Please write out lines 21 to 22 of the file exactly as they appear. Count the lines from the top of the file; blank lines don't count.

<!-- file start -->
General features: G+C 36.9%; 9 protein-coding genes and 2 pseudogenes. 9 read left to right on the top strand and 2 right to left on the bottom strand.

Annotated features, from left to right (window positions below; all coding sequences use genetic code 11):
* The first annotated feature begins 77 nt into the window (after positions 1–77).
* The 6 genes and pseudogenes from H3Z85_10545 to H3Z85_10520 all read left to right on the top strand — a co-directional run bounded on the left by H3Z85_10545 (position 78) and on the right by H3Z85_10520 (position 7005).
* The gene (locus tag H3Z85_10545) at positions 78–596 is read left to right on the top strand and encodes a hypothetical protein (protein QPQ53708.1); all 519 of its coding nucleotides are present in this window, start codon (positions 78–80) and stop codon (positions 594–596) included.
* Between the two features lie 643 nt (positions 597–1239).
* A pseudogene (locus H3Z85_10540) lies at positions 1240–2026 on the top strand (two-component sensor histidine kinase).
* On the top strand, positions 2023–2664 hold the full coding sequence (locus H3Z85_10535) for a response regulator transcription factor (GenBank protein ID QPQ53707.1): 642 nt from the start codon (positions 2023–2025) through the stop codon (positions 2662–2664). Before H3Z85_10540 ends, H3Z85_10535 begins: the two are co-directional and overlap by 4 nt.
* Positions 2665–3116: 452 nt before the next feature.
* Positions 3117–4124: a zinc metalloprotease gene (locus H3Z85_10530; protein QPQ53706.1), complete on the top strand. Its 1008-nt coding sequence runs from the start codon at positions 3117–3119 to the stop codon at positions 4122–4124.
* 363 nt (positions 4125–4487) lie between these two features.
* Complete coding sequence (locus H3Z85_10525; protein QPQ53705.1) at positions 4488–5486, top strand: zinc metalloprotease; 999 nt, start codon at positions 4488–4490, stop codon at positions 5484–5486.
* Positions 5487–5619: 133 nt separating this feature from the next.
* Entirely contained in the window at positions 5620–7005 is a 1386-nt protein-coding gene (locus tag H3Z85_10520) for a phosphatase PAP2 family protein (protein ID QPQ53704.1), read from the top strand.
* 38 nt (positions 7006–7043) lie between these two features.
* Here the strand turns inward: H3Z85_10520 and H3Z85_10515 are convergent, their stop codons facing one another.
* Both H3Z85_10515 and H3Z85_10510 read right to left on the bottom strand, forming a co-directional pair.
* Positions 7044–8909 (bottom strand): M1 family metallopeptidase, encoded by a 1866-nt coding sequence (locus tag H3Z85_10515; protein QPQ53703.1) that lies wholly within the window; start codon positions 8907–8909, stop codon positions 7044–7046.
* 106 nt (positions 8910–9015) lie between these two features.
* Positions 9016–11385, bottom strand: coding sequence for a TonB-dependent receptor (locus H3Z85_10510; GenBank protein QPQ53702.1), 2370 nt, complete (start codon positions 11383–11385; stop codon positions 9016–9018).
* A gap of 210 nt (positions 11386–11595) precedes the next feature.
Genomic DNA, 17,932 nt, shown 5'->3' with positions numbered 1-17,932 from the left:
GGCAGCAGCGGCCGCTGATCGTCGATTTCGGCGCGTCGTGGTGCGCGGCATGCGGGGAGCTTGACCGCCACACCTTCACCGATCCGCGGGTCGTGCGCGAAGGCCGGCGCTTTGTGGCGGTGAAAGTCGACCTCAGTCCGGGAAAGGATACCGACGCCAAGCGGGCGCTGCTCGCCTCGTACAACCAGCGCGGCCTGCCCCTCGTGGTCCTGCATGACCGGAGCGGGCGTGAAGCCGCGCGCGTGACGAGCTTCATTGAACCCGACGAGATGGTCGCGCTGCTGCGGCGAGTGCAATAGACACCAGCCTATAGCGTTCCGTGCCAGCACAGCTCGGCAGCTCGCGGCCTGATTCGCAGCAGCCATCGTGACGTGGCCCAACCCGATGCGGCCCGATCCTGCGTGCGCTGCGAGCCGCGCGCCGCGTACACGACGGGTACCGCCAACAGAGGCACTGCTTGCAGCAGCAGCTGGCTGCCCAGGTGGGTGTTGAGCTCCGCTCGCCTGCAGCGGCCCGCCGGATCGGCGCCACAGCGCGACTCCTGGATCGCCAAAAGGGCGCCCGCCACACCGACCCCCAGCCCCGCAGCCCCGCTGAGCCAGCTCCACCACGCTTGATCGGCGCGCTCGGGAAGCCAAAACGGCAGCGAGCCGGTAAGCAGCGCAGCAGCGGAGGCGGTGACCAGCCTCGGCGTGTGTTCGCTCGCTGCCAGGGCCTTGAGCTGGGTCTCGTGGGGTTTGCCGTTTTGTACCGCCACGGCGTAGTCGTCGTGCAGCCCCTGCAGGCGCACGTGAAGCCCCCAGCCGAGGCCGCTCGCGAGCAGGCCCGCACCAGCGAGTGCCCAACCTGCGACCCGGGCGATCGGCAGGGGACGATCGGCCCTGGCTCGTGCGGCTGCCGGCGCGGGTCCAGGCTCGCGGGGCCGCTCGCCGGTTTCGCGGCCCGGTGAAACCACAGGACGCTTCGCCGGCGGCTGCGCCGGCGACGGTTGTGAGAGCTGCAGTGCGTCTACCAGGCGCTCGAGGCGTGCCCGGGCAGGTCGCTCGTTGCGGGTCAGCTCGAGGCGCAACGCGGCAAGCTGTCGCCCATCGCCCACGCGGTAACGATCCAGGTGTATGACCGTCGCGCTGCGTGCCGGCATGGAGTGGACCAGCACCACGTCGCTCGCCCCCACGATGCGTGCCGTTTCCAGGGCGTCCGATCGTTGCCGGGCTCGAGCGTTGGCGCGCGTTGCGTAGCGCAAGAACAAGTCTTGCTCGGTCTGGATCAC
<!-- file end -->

* A gap of 210 nt (positions 11386–11595) precedes the next feature.
Genomic DNA, 17,932 nt, shown 5'->3' with positions numbered 1-17,932 from the left: